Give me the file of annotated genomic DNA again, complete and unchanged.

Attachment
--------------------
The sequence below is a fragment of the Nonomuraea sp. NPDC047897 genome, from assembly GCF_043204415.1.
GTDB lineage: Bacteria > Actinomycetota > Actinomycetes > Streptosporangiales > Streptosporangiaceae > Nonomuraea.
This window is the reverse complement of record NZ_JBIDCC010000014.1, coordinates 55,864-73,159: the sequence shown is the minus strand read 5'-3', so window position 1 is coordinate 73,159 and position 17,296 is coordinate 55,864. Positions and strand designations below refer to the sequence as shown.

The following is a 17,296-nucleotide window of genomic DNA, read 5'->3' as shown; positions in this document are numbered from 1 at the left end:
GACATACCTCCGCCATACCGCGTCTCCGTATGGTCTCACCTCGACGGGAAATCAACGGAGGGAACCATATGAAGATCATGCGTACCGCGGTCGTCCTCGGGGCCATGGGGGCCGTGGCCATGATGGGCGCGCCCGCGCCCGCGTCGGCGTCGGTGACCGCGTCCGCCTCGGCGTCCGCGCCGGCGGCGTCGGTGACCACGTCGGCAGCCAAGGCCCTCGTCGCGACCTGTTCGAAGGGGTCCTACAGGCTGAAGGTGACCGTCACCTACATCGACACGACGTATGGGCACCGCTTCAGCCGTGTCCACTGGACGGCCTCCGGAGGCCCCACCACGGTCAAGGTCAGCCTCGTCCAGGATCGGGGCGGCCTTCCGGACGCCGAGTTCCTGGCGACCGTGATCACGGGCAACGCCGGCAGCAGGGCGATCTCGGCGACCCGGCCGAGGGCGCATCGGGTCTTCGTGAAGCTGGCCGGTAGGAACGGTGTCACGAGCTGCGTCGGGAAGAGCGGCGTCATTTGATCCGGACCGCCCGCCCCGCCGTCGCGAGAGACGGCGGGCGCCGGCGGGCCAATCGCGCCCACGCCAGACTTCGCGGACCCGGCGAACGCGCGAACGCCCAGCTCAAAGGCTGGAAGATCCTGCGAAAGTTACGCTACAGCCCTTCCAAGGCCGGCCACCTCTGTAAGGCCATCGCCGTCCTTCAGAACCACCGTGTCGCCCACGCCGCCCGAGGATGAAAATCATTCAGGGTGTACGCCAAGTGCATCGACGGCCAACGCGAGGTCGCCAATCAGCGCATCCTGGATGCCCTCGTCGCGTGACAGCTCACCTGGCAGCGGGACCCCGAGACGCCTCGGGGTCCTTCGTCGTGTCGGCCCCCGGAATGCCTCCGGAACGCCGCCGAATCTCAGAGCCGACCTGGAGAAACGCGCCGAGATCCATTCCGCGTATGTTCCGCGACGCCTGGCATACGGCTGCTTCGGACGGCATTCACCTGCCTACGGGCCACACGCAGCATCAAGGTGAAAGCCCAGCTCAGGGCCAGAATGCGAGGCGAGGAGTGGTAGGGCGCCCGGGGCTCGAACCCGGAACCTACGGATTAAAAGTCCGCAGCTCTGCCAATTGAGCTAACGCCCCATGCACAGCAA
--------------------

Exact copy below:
The sequence below is a fragment of the Nonomuraea sp. NPDC047897 genome, from assembly GCF_043204415.1.
GTDB lineage: Bacteria > Actinomycetota > Actinomycetes > Streptosporangiales > Streptosporangiaceae > Nonomuraea.
This window is the reverse complement of record NZ_JBIDCC010000014.1, coordinates 55,864-73,159: the sequence shown is the minus strand read 5'-3', so window position 1 is coordinate 73,159 and position 17,296 is coordinate 55,864. Positions and strand designations below refer to the sequence as shown.

The following is a 17,296-nucleotide window of genomic DNA, read 5'->3' as shown; positions in this document are numbered from 1 at the left end:
GACATACCTCCGCCATACCGCGTCTCCGTATGGTCTCACCTCGACGGGAAATCAACGGAGGGAACCATATGAAGATCATGCGTACCGCGGTCGTCCTCGGGGCCATGGGGGCCGTGGCCATGATGGGCGCGCCCGCGCCCGCGTCGGCGTCGGTGACCGCGTCCGCCTCGGCGTCCGCGCCGGCGGCGTCGGTGACCACGTCGGCAGCCAAGGCCCTCGTCGCGACCTGTTCGAAGGGGTCCTACAGGCTGAAGGTGACCGTCACCTACATCGACACGACGTATGGGCACCGCTTCAGCCGTGTCCACTGGACGGCCTCCGGAGGCCCCACCACGGTCAAGGTCAGCCTCGTCCAGGATCGGGGCGGCCTTCCGGACGCCGAGTTCCTGGCGACCGTGATCACGGGCAACGCCGGCAGCAGGGCGATCTCGGCGACCCGGCCGAGGGCGCATCGGGTCTTCGTGAAGCTGGCCGGTAGGAACGGTGTCACGAGCTGCGTCGGGAAGAGCGGCGTCATTTGATCCGGACCGCCCGCCCCGCCGTCGCGAGAGACGGCGGGCGCCGGCGGGCCAATCGCGCCCACGCCAGACTTCGCGGACCCGGCGAACGCGCGAACGCCCAGCTCAAAGGCTGGAAGATCCTGCGAAAGTTACGCTACAGCCCTTCCAAGGCCGGCCACCTCTGTAAGGCCATCGCCGTCCTTCAGAACCACCGTGTCGCCCACGCCGCCCGAGGATGAAAATCATTCAGGGTGTACGCCAAGTGCATCGACGGCCAACGCGAGGTCGCCAATCAGCGCATCCTGGATGCCCTCGTCGCGTGACAGCTCACCTGGCAGCGGGACCCCGAGACGCCTCGGGGTCCTTCGTCGTGTCGGCCCCCGGAATGCCTCCGGAACGCCGCCGAATCTCAGAGCCGACCTGGAGAAACGCGCCGAGATCCATTCCGCGTATGTTCCGCGACGCCTGGCATACGGCTGCTTCGGACGGCATTCACCTGCCTACGGGCCACACGCAGCATCAAGGTGAAAGCCCAGCTCAGGGCCAGAATGCGAGGCGAGGAGTGGTAGGGCGCCCGGGGCTCGAACCCGGAACCTACGGATTAAAAGTCCGCAGCTCTGCCAATTGAGCTAACGCCCCATGCACAGCAA